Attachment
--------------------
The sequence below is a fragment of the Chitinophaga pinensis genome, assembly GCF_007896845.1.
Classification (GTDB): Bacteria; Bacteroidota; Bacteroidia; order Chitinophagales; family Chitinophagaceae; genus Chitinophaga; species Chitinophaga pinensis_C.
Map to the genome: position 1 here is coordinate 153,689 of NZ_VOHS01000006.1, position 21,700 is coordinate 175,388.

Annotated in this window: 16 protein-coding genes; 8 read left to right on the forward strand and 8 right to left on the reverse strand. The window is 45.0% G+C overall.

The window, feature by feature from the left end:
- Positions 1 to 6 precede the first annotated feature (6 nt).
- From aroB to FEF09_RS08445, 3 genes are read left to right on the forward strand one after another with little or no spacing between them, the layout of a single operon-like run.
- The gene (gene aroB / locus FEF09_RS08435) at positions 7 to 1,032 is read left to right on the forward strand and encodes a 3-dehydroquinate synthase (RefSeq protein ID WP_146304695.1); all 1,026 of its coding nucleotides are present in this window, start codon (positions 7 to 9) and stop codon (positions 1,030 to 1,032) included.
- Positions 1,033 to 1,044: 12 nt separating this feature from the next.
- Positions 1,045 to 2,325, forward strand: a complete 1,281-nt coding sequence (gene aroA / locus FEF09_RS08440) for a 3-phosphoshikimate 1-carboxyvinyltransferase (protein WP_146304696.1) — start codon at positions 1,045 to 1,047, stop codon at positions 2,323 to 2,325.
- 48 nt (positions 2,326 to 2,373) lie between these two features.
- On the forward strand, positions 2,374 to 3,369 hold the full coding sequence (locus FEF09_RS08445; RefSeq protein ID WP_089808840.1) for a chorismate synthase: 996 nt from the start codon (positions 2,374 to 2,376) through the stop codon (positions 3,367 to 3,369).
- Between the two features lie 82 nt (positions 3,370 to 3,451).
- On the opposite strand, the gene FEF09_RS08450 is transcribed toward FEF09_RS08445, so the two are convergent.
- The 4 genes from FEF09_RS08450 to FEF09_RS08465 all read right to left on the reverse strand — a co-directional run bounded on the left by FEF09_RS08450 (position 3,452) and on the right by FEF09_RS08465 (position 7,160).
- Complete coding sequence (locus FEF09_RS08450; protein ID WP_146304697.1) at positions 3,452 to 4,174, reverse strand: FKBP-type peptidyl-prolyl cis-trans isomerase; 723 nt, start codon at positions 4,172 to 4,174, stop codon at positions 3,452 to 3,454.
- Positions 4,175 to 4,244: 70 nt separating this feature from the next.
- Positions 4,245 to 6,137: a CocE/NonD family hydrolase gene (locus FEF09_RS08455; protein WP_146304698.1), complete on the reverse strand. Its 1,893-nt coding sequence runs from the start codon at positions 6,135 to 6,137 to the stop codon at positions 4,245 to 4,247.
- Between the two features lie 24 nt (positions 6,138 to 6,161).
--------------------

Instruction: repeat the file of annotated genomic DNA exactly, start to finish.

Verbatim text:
The sequence below is a fragment of the Chitinophaga pinensis genome, assembly GCF_007896845.1.
Classification (GTDB): Bacteria; Bacteroidota; Bacteroidia; order Chitinophagales; family Chitinophagaceae; genus Chitinophaga; species Chitinophaga pinensis_C.
Map to the genome: position 1 here is coordinate 153,689 of NZ_VOHS01000006.1, position 21,700 is coordinate 175,388.

Annotated in this window: 16 protein-coding genes; 8 read left to right on the forward strand and 8 right to left on the reverse strand. The window is 45.0% G+C overall.

The window, feature by feature from the left end:
- Positions 1 to 6 precede the first annotated feature (6 nt).
- From aroB to FEF09_RS08445, 3 genes are read left to right on the forward strand one after another with little or no spacing between them, the layout of a single operon-like run.
- The gene (gene aroB / locus FEF09_RS08435) at positions 7 to 1,032 is read left to right on the forward strand and encodes a 3-dehydroquinate synthase (RefSeq protein ID WP_146304695.1); all 1,026 of its coding nucleotides are present in this window, start codon (positions 7 to 9) and stop codon (positions 1,030 to 1,032) included.
- Positions 1,033 to 1,044: 12 nt separating this feature from the next.
- Positions 1,045 to 2,325, forward strand: a complete 1,281-nt coding sequence (gene aroA / locus FEF09_RS08440) for a 3-phosphoshikimate 1-carboxyvinyltransferase (protein WP_146304696.1) — start codon at positions 1,045 to 1,047, stop codon at positions 2,323 to 2,325.
- 48 nt (positions 2,326 to 2,373) lie between these two features.
- On the forward strand, positions 2,374 to 3,369 hold the full coding sequence (locus FEF09_RS08445; RefSeq protein ID WP_089808840.1) for a chorismate synthase: 996 nt from the start codon (positions 2,374 to 2,376) through the stop codon (positions 3,367 to 3,369).
- Between the two features lie 82 nt (positions 3,370 to 3,451).
- On the opposite strand, the gene FEF09_RS08450 is transcribed toward FEF09_RS08445, so the two are convergent.
- The 4 genes from FEF09_RS08450 to FEF09_RS08465 all read right to left on the reverse strand — a co-directional run bounded on the left by FEF09_RS08450 (position 3,452) and on the right by FEF09_RS08465 (position 7,160).
- Complete coding sequence (locus FEF09_RS08450; protein ID WP_146304697.1) at positions 3,452 to 4,174, reverse strand: FKBP-type peptidyl-prolyl cis-trans isomerase; 723 nt, start codon at positions 4,172 to 4,174, stop codon at positions 3,452 to 3,454.
- Positions 4,175 to 4,244: 70 nt separating this feature from the next.
- Positions 4,245 to 6,137: a CocE/NonD family hydrolase gene (locus FEF09_RS08455; protein WP_146304698.1), complete on the reverse strand. Its 1,893-nt coding sequence runs from the start codon at positions 6,135 to 6,137 to the stop codon at positions 4,245 to 4,247.
- Between the two features lie 24 nt (positions 6,138 to 6,161).